In those wee hours of Saturday morning, the last day our birth photographer was available, she walked into the room and joined the birthday party. I was ecstatic. Everything and everyone was in place.
Hope rushed in.
This was going to be awesome.
Things began to slow down.
I actually felt relaxed in the warm tub despite regular and strong contractions. Jessica told us that it was normal for things to feel slower, as the stress of trying to get to the hospital in time may have made things more intense.
We all just kind of hung out in the room, the clickclickclick of Rylie’s camera from time to time interrupting the quiet to capture my response to the contractions in the tub.
I was actually enjoying myself.
My midwife’s trained ears began to hear a shift in my groans in the tub and let me know that it was time to get out. The hospital’s policy is that you can labor in the tub, but not deliver. This meant she thought I was close to pushing! As soon as I was able, and in-between contractions, I reluctantly got out of the tub and into bed.
The next part of labor is a blur and I have to rely on the video we captured to even remember what happened.
Things I do remember:
1) It hurt SO BAD.
2) It hurt SO BAD.
3) It hurt SO BAD.
Contractions were more intense than they had been on Pitocin while delivering Charley. They came one after the other. I couldn’t get into a position that helped me deal.
It hurt SO BAD.
Other things I remember:
1) Having the thought to get someone to Facetime my mom (who, even though it was around 3AM at this point, was still awake) so that she could join.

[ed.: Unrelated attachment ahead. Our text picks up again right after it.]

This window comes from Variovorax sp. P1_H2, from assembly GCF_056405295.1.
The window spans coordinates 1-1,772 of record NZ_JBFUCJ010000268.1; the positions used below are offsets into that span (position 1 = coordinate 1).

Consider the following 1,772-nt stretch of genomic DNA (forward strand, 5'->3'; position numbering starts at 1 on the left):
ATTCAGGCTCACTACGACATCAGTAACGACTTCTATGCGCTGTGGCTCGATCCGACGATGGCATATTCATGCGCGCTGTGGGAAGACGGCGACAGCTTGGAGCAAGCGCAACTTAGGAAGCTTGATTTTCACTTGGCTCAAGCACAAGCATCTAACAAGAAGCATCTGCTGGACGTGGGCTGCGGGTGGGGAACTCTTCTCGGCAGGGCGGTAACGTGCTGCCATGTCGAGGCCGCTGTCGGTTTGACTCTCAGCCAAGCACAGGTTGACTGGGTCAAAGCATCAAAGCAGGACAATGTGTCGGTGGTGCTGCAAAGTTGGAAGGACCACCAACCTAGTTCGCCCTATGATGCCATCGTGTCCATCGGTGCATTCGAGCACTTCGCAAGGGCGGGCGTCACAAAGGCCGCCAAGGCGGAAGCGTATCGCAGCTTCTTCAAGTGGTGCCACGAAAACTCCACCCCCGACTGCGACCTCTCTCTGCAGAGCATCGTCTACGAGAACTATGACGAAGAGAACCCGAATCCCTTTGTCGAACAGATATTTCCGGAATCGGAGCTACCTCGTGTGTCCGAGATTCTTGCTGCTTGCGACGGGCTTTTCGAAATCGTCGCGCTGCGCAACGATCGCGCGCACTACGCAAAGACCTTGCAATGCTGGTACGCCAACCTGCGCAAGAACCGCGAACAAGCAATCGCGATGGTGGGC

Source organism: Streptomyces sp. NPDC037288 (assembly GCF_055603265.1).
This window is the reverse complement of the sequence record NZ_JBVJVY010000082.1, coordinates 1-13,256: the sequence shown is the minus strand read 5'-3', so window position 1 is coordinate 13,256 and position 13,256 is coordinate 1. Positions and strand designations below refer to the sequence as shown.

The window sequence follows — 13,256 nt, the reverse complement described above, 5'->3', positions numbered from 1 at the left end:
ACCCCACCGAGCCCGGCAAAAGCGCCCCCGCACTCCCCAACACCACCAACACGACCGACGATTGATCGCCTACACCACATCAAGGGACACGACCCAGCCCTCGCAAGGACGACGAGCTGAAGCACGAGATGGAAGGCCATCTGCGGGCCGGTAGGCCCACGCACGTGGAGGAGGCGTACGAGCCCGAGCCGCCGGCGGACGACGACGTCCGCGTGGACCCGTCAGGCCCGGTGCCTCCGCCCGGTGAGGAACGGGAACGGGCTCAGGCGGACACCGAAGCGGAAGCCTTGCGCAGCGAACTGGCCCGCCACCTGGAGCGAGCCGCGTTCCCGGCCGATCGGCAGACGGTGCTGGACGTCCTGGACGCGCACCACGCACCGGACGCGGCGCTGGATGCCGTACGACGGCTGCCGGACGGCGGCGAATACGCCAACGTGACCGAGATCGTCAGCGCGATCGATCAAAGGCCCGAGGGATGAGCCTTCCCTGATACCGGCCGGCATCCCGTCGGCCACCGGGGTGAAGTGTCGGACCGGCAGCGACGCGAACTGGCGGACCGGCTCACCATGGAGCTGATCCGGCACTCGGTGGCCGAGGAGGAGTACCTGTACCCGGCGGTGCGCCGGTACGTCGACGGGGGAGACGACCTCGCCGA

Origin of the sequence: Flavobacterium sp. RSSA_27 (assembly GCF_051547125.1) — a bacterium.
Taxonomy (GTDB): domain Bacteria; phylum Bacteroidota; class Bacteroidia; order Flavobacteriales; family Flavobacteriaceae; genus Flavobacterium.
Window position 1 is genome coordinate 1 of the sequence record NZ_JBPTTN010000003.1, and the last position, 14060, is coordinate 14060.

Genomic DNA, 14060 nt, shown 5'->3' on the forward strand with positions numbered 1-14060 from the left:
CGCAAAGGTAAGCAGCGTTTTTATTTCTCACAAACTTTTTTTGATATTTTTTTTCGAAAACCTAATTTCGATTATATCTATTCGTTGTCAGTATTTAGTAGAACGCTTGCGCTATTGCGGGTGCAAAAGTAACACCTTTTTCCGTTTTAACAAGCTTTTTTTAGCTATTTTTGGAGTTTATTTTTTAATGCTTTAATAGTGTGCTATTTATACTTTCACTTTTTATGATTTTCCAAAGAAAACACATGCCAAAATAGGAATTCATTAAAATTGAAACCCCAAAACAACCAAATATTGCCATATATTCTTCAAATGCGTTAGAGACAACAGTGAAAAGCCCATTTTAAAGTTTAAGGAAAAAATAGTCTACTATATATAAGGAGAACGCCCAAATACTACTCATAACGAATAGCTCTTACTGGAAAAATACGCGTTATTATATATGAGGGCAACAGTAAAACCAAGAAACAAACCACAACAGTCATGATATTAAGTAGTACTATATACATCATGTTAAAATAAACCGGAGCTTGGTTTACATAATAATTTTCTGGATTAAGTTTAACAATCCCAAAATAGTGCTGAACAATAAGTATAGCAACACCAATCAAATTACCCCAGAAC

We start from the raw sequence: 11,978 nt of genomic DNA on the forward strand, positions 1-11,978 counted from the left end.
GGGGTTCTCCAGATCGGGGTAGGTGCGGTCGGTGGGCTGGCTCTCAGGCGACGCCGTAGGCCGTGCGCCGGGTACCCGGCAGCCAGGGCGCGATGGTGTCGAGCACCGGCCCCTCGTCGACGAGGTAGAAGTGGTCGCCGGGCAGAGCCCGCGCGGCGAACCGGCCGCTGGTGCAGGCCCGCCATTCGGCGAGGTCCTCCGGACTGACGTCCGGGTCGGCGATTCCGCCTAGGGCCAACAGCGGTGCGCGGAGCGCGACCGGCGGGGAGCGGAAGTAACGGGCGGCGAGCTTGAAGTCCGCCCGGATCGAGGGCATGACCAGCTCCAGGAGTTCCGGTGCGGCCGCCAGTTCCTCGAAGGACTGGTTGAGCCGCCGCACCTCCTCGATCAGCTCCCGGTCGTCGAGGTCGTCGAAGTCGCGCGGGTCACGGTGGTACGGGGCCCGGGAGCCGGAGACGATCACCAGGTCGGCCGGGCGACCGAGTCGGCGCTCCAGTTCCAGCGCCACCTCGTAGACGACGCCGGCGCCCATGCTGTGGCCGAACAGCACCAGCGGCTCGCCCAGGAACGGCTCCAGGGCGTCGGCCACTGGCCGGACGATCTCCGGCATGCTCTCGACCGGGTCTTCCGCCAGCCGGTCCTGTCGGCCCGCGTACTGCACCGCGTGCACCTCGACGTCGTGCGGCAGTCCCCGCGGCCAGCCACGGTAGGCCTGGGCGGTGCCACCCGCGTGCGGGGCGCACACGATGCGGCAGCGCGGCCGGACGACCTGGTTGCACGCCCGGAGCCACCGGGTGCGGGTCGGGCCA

2) Thinking, this baby is NOT coming out.
3) It hurt SO BAD.
We raised the head of the bed so I could kneel and face backwards, gripping the head of the bed.
Anyone who has been in labor and faced transition knows that it’s the time when you don’t feel like you can do this anymore. Contractions are one after another. You can’t catch your breath. You can’t move. You can’t think. There’s a likelihood you may be dropping some choice words. You have the thought, I think I’ll leave now. Maybe go grab a bite to eat…?
In reality however, you’re almost there.
Have I said this before?? – – It hurts SO BAD.
With Charley, I obviously had no prior experience, so I was in transition and didn’t even know it. I just thought this was how painful labor was and was trying to brace myself for hours of this excruciating pain. Fortunately for me, it was almost over by the time I realized how much pain I was in.
This time, that was not the case.
I was in transition.
I wanted to leave.
I was told I was close.
But I didn’t seem to be getting any closer.
I was shocked that I still didn’t feel the urge to push. Nothing seemed to be changing.
This was so different than I thought it would be. Wasn’t my second labor supposed to be easier?
I was losing hope.
At some point, my midwife suggested that she could break my water. She said that sometimes the sac can be super thick and can actually stall labor.
Between contractions I told her, “It’s so much pressure, but no urge to push!”
She said, “Yep, probably your sac.”
It took me thirty minutes of battling through the constant excruciating pain of the pressure and contractions (along with some choice words and crying out “Help!” and “DAMN YOU, EVE!”) just to get on my back to let her check the bag.
She was right… I had a “sac of steel.”
Official quote of the day!
It was so thick, it was difficult for her to break, but as soon as she did, that sensation I had been waiting for – the urge to push – came.
My body knew.
I immediately flipped over from my back to my hands and knees and my groans turned to roars as I worked to push this baby out. Prepared in the same position I delivered Charley in, I tried with all my might to push this baby boy from my body. I had delivered his sister with just a few pushes.
But this… this felt impossible.
I couldn’t feel him descending.
I was drenched in sweat and throwing up over and over.
I was working so hard! Why wasn’t he here already?